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CD8+ cytotoxic T lymphocytes (CTLs) represent a first line of defense against HIV infection, although their precise role in disease pathogenesis remains enigmatic. They play an important part in viral control but may also contribute to disease progression through destruction of CD4+ helper T cells. The role of CTLs in lymphocytic choriomeningitis virus (LCMV) infection in mice has been studied extensively, and the effects of CTL activity on host and virus are well defined. Although LCMV is not a retrovirus, it shares salient features with HIV, including a wide tropism, a capacity to persist, and genetic instability. The diseases caused by LCMV and HIV are linked by common immune effector mechanisms and, potentially, immunopathologies. Understanding the well-characterized immune responses in LCMV infection may therefore cast light on the role of CTLs in HIV disease.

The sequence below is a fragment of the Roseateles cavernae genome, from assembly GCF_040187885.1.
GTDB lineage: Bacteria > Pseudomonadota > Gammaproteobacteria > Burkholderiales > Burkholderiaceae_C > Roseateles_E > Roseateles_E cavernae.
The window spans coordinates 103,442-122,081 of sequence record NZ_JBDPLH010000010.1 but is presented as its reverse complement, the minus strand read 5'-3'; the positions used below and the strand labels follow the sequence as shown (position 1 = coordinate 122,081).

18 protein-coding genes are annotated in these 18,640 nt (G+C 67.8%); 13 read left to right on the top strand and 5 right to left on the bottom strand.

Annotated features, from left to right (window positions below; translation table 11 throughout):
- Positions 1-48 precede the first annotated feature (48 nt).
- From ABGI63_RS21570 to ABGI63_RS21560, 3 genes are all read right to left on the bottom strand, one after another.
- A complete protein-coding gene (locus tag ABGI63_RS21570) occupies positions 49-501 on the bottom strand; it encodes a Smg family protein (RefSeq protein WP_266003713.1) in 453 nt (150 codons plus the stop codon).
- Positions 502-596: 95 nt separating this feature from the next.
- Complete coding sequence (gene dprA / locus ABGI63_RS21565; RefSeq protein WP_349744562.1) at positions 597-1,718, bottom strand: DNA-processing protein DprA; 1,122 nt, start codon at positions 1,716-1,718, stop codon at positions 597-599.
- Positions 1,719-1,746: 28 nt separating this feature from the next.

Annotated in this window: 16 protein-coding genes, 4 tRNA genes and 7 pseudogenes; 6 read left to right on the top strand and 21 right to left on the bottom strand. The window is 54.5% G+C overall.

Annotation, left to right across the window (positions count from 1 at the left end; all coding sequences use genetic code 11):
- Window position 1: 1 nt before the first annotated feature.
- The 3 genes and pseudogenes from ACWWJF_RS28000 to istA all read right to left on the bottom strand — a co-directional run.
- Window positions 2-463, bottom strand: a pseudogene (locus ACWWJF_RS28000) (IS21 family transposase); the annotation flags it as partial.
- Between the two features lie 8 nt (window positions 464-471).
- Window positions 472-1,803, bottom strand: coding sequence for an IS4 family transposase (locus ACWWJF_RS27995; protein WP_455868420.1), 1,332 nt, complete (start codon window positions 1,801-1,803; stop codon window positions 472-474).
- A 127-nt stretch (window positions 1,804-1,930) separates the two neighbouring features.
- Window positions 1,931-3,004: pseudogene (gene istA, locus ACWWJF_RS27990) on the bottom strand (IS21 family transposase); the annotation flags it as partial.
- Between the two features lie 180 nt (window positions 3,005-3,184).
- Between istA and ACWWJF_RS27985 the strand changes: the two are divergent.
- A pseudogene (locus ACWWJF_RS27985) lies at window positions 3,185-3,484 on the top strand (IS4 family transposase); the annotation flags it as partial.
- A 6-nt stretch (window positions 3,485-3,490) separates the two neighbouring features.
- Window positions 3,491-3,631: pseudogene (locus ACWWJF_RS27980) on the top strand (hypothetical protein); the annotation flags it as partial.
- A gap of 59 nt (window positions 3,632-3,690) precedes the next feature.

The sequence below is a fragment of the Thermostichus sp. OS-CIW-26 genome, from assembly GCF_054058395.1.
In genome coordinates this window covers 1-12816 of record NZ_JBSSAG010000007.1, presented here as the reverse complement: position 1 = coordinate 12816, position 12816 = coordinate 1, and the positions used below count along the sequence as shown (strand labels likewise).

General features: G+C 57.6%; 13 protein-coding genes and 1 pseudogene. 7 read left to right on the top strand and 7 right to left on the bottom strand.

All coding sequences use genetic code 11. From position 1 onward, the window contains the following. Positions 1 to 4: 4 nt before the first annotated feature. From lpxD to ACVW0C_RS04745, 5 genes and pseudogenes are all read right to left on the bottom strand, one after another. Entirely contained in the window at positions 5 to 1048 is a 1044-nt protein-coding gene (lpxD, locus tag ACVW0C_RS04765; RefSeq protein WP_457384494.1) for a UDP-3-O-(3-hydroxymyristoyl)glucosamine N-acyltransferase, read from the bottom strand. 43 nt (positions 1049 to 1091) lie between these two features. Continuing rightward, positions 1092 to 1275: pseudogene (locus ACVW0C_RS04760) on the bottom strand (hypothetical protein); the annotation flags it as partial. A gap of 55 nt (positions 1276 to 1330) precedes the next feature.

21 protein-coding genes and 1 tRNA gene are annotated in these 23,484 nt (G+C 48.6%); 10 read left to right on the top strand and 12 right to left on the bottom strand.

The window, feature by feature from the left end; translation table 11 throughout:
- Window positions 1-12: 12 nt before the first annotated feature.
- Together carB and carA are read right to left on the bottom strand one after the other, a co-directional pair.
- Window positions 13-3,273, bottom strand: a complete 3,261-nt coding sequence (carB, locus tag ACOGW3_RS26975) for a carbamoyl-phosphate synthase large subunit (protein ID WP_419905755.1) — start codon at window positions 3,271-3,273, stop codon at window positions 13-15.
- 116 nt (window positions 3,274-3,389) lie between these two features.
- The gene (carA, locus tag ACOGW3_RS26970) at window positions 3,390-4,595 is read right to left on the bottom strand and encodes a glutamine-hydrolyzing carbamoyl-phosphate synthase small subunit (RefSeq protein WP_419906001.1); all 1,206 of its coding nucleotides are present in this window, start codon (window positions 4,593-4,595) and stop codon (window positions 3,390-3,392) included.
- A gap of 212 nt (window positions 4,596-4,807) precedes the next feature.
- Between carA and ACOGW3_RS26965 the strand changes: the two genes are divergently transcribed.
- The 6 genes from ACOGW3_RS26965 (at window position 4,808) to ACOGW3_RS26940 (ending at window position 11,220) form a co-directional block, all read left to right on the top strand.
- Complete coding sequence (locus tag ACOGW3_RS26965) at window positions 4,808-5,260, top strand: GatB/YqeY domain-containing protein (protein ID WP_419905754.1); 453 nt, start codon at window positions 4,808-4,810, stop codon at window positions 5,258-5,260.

Journal article


The AIDS reader

Publication Date





474 - 480


Nuffield Department of Clinical Medicine, University of Oxford, England.


T-Lymphocytes, Cytotoxic, Animals, Humans, Mice, Lymphocytic Choriomeningitis, Acquired Immunodeficiency Syndrome, Disease Models, Animal, Acute Disease, Lymphocyte Count